Thomas Merchant wrote:
>> On Wed, 20 May 1998 20:52:52 +0200, Jean-Charles <bourling at hol.fr>
>> >I'm looking for informations about houseplants' origins!
> >For example : where is Brassaia actinophylla grown? (I don't mean
> >cultivated but what is its natural environment : rainforest, seasonal
> >forest, savan...?)
> >If you know any database or book that lists thoses origins, please let
> >me know !
> >P.S. I Hope my english is good enough to be understood?!
> One book, though not very good for the layman (and I don't know if it
> is still in print) is _Manual of Cultivated Plants_ by L.H. Bailey,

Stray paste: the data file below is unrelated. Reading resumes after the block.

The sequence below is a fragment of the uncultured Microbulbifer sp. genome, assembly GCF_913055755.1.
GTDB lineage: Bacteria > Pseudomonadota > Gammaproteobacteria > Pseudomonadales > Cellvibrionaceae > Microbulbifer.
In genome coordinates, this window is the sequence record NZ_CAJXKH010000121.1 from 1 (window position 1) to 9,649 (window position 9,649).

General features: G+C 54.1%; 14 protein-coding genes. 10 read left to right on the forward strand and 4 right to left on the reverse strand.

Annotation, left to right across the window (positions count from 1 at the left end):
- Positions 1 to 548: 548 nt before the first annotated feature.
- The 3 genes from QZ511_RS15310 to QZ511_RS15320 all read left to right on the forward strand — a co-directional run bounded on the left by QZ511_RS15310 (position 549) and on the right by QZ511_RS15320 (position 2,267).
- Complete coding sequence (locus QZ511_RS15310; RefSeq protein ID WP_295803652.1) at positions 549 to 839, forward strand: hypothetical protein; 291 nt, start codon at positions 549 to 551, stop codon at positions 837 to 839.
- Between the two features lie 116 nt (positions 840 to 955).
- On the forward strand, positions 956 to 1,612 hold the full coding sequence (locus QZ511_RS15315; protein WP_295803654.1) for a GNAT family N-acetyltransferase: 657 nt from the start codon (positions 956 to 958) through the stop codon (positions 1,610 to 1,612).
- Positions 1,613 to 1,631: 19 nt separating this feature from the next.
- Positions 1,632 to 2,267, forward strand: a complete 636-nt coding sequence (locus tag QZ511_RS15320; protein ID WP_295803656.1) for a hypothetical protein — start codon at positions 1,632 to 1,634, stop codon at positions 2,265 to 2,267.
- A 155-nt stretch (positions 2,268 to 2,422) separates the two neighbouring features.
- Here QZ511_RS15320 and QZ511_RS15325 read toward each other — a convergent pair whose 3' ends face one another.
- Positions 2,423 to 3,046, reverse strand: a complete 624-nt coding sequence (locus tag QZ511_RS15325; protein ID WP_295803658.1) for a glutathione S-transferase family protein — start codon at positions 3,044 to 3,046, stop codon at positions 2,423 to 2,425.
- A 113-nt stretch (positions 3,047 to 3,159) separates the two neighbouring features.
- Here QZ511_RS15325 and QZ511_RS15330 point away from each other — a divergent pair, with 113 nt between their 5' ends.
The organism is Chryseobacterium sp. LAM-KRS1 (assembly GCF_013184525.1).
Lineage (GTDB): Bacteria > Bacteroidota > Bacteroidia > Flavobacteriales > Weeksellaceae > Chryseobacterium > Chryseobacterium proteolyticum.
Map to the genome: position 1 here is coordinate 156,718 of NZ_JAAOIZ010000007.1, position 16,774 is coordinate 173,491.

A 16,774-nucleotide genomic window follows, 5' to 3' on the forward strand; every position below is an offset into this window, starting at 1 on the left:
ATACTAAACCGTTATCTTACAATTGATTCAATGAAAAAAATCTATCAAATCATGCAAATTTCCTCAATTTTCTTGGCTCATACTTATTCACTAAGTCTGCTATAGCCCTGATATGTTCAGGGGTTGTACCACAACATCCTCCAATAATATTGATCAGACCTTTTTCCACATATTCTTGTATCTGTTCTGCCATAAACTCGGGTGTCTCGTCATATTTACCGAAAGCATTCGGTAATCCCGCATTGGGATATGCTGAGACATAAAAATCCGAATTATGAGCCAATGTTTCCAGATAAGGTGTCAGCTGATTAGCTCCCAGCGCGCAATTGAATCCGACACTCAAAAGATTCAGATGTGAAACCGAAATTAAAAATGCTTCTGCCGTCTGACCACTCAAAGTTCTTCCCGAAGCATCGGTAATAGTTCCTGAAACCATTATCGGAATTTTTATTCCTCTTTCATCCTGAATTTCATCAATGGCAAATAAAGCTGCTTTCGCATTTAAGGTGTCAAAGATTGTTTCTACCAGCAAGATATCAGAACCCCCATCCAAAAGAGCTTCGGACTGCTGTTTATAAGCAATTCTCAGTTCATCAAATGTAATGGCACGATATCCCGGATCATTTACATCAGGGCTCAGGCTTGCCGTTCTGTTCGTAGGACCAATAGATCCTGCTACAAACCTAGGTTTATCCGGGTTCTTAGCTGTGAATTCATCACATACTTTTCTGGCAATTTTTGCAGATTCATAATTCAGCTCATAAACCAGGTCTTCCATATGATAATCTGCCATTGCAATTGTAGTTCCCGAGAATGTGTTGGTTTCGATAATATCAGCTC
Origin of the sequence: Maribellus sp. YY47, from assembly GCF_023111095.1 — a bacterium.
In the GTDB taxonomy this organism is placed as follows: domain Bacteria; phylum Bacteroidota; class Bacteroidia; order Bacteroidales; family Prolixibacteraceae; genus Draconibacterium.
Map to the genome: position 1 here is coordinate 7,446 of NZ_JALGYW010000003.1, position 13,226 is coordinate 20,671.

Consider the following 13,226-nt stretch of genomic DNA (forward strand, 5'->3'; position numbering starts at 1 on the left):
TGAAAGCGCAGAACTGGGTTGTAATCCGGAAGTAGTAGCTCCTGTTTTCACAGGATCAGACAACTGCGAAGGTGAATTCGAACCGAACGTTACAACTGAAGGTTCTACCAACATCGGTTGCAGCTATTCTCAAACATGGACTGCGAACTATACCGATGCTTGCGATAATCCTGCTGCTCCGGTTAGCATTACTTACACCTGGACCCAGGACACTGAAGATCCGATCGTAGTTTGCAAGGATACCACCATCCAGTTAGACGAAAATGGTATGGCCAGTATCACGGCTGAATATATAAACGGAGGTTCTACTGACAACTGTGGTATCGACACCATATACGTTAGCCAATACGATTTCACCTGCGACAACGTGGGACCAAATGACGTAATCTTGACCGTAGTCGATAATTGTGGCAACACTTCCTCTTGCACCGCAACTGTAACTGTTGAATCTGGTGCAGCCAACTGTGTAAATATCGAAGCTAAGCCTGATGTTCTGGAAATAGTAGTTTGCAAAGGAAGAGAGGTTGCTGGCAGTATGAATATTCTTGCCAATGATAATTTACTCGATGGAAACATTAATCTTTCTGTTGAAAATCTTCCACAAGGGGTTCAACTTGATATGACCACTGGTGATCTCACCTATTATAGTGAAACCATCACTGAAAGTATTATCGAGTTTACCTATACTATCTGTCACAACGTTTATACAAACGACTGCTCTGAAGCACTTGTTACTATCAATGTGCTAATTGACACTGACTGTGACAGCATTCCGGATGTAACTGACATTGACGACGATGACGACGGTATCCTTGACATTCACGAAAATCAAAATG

> Macmillan Publishing Co., Inc. 1924, 1949, and 1951
>> I could not find _Brassaia actinophylla_ in it, however (funny things
> about scientific names: they are not supposed to change, but they do).
> I could not even find a _Brassica actinophylla_ in it.
>> However, in regards to a previous question of yours, the above
> reference gives the origin of _Ficus benjamina, L._ as India. This
> narrows it down a little, but India is a very large country with many
> diverse climates and habitats.
>> Hope this helps!
Thanks for your explanations !
Schefflera actinophylla and Ficus benjamina seem to come from seasonal
tropical forests (with over 1500 mm watering during more than 8 month!)
So why are we supposed to let the soil dry before watering again when we
cultivate them as houseplants!
I've received an interesting response from John doe concerning the
soil's structure (very well-drained and organically poor)!
But many other houseplants (Aglaonem commutatum, Anthurium andreanum...)
that come from the same ecosystem, need to have their soil kept in
How can this be ?